A lot of you already know that, on some level or another, but I want you to tell me your reaction. What biased did your mind jump to when you read that sentence? What are your preconceived ideas and judgements?
See, I still don't really seem to get it. Over the years I've bragged about being a home schooler. Now it's less relevant to my life (hello adulthood. You and I are old friends now) and I prefer to think of it as advocating.
I'm also starting to realize what home schooled actually means. Or, rather, what people think it means. And, yes. I am personally aquainted with some of these stereotypes. The ten kids, denim jumpers, headcoverings. Classical piano, Rod and Staff (err, that's a curriculum), and repressed social development.
But... But, that's not what home schooling was for me. There were a lot of "normal" experiences that I didn't have. A good chunk of my sex ed came from magazines and late night talks with my friends. I never shoplifted gummy candies on my lunch break or smoked cigarrettes under the stairs. Personally, I don't think missing this out did me much harm. Most of my "home schooled" friends have grown into functional, responsible, intelligent adults. The ones with the most trouble are the families I've known that have been extreme (see above paragraph). Honestly, those kids often go crazy, but do you blame them?
Those of us with a better balance may question our social roles a little earlier and learn to make out in the backseat or a car a little later. But, in the end, we usually seem to work things out just fine.
Education at home is a concept that has continued to capture my attention. I have no interest in working in education, but the idea of alternative education fascinates me. I have little tolerance for anyone closed minded enough to override home school as even a possible beneficial option without any previous experience or reason.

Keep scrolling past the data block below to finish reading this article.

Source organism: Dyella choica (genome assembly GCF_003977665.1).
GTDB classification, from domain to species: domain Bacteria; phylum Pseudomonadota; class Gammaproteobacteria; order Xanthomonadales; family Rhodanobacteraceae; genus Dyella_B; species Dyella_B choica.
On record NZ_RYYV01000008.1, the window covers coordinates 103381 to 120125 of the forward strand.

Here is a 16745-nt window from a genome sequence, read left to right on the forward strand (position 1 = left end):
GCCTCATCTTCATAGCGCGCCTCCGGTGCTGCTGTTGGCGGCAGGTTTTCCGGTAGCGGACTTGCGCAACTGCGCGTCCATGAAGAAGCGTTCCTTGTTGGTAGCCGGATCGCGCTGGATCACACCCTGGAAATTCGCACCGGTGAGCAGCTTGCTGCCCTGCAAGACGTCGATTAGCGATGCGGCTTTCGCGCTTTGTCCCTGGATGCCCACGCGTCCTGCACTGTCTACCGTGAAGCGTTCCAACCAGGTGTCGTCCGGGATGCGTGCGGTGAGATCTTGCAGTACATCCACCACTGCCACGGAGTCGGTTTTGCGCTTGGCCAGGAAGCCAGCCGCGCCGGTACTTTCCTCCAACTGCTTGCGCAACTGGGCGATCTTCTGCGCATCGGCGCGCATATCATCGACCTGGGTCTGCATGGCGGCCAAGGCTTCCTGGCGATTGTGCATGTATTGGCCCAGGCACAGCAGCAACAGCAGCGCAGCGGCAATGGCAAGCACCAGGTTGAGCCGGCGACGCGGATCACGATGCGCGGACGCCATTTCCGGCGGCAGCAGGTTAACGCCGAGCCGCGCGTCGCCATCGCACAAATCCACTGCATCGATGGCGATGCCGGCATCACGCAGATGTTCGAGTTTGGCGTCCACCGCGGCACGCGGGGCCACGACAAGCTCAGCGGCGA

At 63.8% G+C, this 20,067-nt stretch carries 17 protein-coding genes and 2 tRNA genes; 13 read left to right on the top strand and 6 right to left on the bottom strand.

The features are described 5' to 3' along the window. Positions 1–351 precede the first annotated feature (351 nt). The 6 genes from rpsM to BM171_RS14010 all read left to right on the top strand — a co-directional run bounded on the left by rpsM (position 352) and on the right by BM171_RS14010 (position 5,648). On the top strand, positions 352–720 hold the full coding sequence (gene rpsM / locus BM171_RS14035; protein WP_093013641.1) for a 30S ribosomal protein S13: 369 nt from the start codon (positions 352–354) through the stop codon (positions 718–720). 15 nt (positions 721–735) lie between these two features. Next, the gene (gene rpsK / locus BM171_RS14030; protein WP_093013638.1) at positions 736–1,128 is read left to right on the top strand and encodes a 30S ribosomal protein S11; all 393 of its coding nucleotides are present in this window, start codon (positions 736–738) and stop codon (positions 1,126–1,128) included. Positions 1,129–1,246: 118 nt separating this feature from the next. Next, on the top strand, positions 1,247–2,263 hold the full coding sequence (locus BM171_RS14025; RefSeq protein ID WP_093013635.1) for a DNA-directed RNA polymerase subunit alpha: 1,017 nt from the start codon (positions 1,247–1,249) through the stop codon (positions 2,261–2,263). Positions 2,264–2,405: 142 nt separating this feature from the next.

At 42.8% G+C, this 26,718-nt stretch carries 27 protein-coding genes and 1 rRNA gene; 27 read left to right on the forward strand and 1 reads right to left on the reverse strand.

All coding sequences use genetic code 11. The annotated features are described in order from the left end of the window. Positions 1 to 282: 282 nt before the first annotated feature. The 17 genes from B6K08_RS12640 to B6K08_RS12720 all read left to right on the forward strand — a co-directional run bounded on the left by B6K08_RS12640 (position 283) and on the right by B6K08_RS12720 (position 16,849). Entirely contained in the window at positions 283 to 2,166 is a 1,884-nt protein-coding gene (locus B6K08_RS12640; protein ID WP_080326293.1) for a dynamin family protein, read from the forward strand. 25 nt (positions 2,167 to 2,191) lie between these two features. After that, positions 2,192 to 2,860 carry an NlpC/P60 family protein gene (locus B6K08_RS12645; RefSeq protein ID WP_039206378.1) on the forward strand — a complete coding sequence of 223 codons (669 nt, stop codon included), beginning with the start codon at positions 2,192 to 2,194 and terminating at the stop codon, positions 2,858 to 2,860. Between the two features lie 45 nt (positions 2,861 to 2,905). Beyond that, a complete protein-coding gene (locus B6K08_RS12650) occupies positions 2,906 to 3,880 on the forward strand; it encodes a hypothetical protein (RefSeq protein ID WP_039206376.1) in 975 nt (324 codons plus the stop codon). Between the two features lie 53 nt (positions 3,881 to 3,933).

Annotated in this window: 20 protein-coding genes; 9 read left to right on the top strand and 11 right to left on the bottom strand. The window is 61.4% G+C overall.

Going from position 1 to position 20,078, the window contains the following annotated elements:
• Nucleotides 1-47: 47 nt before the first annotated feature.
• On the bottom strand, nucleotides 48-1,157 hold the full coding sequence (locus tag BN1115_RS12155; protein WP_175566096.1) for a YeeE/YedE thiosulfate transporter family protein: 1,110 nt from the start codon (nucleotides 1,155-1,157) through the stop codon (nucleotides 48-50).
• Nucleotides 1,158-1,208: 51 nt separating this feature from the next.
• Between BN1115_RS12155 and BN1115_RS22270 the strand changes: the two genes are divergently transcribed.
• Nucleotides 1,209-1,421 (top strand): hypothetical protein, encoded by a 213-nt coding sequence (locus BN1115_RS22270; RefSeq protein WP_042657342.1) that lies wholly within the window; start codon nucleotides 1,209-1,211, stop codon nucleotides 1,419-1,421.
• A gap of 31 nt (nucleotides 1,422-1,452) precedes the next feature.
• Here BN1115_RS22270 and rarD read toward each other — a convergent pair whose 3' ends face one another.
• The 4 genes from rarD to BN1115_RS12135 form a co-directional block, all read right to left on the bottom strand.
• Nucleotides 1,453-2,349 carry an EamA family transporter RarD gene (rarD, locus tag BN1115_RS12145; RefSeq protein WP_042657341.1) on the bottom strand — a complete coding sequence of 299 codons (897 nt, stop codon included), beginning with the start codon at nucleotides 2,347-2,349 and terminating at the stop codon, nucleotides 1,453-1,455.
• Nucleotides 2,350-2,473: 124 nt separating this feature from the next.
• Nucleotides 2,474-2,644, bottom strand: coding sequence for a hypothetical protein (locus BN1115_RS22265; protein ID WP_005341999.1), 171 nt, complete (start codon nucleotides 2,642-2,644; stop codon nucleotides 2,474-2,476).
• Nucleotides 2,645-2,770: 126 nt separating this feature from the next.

Do I think everyone should be schooled at home? No. Not every parent is anywhere near capable of that commitment. Do I think home school is ideal in every way? Not even a little bit. I do, however, think the public system only serves a certain portion of the population very well. Obviously, it's a one size fits all, and has to be that way. And that, essentially, is why I continue to support home education.
The potential for a personally tailored education is endless. So much so that I can see how mistakes could be made, and parents could easily feel overwhelmed. There is much to take into consideration. This is also why I'm bothered by such a sweeping generalization of home schoolers. There is no norm. I have some of the typical traits, but not many. Where I'm from almost has a separate culture just for us. We always walked the line.
I, personally, am thankful for my home tailored education. There is much I would do different if I went back. Would hope to do different if I were ever to have children of my own. And high school should be (and was for me) a personal option. Proof of academic achievement and a social structure are two aspects of home schooling that must be thought out where there is rarely need in a public school.
Just, please, tell me this. What do you think when I tell you I'm a home schooler? Is all this defense necessary?